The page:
The Azalea Glen Loop begins at Paso Picacho Campground and combines several single track trails with wider fire roads. The surrounding area was hit heavily by the 2003 Cedar Fire, and while there has been considerable regrowth of low-lying brush, large expanses of dead trees still stand as a quiet reminder of the fire’s devastation. More recent controlled burns and replanting efforts in the area continue to alter the landscape.
Like many hikes in Cuyamaca Rancho State Park, this one involves a number of trail junctions and combines single track trails with wider fire roads. The loop is mostly well-signed however, so it’s not too difficult to stay on course if you pay attention and read the trail markers.
It didn’t take long before the trees dissipated and we were amid the post-Cedar Fire aftermath that now pervades much of Cuyamaca Rancho State Park. The charred remains of trees poked through thick tangles of ceanothus, and fallen logs and branches littered the sides of the trail.
Not far beyond we found some Poodle Dog Bush growing along side the trail. Poodle Dog is a fire-follower, growing prolifically for several years in areas that have been ravaged by fire. Of greater interest though is the blistering rash and irritation it can cause to those who are unfortunate enough to come into direct contact with it. It is said to be far worse than Poison Oak. Fortunately, here the Poodle Dog was off the trail and easy enough to avoid.
We crossed another small wooden bridge, and shortly thereafter heard something rustling around in the brush to our right. Just as I turned to see what it was, a panicked turkey flew up out of the bushes and away from us. Then, we saw another turkey running ahead of us along the trail. We tried to be quiet and appear non-threatening, but this bird didn’t want anything to do with us and quickly tottered out of sight.
We were excited to have glimpsed some wildlife, especially considering it was almost midday and we hadn’t really expected to see any critters. We eagerly scanned the brush as we walked, hoping for some more action, but the turkeys were long gone. Looking behind us though, we were rewarded with a nice view of Stonewall Peak across the highway.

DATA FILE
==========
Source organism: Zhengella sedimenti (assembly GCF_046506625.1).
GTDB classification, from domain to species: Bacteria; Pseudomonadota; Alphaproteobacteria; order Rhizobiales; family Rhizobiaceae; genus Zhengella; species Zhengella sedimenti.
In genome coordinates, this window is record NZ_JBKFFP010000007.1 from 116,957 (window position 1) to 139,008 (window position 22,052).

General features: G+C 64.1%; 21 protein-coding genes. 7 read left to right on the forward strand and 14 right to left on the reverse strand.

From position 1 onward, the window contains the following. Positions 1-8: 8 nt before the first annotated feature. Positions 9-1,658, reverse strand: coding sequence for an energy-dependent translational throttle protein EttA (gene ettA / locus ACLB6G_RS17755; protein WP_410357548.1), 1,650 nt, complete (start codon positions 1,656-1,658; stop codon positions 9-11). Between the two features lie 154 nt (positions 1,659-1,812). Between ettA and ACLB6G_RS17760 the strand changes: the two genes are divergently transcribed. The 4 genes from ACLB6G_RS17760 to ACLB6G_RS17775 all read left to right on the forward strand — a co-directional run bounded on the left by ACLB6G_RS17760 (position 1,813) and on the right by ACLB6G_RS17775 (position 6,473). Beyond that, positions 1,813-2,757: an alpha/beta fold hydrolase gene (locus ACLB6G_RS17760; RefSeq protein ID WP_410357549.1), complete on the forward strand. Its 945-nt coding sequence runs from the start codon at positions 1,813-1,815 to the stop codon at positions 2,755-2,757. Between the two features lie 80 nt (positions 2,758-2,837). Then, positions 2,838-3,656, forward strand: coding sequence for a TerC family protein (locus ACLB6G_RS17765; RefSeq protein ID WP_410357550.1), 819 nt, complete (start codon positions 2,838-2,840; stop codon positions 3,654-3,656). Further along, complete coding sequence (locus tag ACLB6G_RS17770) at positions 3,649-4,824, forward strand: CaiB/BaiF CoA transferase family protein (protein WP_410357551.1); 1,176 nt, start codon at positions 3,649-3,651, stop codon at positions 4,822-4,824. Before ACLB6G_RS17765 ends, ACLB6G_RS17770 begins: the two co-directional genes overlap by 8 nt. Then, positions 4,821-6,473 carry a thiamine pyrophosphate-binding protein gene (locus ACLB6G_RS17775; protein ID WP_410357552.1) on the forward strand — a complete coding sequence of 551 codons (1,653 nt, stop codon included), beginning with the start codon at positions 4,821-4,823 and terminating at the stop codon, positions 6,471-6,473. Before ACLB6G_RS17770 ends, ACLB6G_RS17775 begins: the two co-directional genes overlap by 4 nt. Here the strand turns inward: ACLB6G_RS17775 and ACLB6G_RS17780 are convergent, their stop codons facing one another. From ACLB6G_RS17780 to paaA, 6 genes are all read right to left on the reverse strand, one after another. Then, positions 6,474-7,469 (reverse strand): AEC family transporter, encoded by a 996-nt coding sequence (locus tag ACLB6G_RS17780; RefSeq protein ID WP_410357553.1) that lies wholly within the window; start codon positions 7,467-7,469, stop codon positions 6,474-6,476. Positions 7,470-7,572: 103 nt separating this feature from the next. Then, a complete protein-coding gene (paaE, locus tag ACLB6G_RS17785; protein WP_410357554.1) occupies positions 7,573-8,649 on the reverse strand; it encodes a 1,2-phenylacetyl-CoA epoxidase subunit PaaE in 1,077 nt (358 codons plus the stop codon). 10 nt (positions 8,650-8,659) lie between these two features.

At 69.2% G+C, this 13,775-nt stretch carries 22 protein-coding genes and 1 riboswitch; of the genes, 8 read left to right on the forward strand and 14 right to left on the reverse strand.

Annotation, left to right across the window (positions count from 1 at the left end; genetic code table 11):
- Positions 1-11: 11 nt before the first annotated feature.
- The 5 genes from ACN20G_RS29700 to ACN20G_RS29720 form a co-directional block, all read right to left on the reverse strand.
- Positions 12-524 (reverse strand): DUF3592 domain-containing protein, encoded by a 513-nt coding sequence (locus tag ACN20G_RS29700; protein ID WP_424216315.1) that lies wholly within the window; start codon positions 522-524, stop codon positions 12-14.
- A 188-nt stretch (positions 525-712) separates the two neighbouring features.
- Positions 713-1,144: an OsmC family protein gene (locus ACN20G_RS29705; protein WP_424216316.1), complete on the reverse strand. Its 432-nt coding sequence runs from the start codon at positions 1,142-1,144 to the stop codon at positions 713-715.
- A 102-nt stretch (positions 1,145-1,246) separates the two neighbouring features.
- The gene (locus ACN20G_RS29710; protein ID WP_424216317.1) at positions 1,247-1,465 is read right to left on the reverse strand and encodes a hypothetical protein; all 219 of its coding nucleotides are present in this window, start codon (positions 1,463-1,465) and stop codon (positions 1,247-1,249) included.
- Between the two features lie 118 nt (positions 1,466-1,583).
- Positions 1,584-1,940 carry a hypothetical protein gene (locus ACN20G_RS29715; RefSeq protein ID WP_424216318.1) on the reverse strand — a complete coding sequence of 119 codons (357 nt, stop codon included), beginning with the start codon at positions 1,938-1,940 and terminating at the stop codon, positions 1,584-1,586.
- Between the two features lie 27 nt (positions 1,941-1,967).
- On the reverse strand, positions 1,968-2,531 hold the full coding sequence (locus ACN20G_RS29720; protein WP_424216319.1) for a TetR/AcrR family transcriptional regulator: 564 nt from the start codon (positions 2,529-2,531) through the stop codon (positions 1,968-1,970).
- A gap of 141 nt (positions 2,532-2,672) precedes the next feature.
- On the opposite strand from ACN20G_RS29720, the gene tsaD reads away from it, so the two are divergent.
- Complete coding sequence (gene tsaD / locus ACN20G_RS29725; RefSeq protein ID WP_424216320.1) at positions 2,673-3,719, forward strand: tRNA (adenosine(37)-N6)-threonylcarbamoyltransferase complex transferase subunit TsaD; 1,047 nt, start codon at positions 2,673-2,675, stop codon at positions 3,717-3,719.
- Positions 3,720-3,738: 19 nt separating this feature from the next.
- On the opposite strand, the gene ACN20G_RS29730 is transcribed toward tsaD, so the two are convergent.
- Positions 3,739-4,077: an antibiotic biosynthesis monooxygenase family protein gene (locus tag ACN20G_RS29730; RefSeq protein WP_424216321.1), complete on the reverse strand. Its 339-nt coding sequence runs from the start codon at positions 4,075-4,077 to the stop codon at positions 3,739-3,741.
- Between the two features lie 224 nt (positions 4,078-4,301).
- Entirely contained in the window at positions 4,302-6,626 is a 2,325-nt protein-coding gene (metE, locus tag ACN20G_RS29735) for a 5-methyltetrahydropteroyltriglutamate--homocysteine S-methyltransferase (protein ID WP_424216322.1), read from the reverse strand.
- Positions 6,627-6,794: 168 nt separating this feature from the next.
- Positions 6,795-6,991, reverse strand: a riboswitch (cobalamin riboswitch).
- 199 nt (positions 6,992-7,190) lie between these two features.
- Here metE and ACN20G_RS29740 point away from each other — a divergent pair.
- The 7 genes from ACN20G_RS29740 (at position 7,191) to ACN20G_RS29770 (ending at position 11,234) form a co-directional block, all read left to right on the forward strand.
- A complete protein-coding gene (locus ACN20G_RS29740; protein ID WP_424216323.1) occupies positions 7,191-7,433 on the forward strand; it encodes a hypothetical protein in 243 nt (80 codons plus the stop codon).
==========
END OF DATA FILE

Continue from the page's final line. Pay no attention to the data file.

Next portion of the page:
Just shy of the .5 mile point, we came to the start of the loop portion of the trail. This is a somewhat awkward junction point, the trail on the left is where we’d be returning from, it leads up the hill and wraps around. For now we just stayed straight.
While witnessing all the dead, burnt trees on the surrounding hills might seem a little depressing, it was actually still quite beautiful here in its own way. We had beautiful and expansive views of the surrounding area – you don’t get that with a bunch of trees in the way.
The trail wound gradually uphill. Around .9 mile, near the edge of a shady grove of oak trees, we found some long, flat boulders with morteros ground into them. Small pools of water from recent precipitation filled the depressions.
The tree cover began to thin out again, and the grade increased noticeably. We were surrounded on both sides by thick ceanothus growing over our heads. Cut logs from fallen trees lined the trail. I made a mental note never to be on this trail around all the fire damaged trees during any kind of storm.
Right around 2.9 miles, we came to a “Y” junction that we almost missed. A single track trail veered off at almost 180 degrees to our left. Fortunately we noticed the trail marker and took the left turn.
The reappearance of living trees heralded our return to the borders of the campground. At 3.4 miles we found another “Y” junction where we took the sharp left. The right fork will lead you to the back edge of the campground if you’d rather return by that route.
Take I-8 East to the CA-79 N/Japatul Valley Road exit. Turn left and follow 79 north (towards Julian). After 2.7 miles, there is a sharp left to stay on 79 – make sure not to miss this turn (follow signs for 79 and Cuyamaca Rancho State Park). Continue on 79 for about 9 more miles to Paso Picacho campground on the left. Pay the parking fee at the kiosk and park in the Day Use parking on the right. map
|Total Distance:||4.2 miles|
|Total Ascent:||622 feet|
|Dog Friendly?:||Dogs not allowed|
|Bike Friendly?:||Bikes not allowed on several sections|
|Facilities:||Bathroom and water at parking area|
|Fees/Permits:||$10 per vehicle parking fee|
For more information, visit:
California State Parks – Cuyamaca Rancho State Park
Cuyamaca Rancho State Park Interpretive Association
View route or download GPX in CalTopo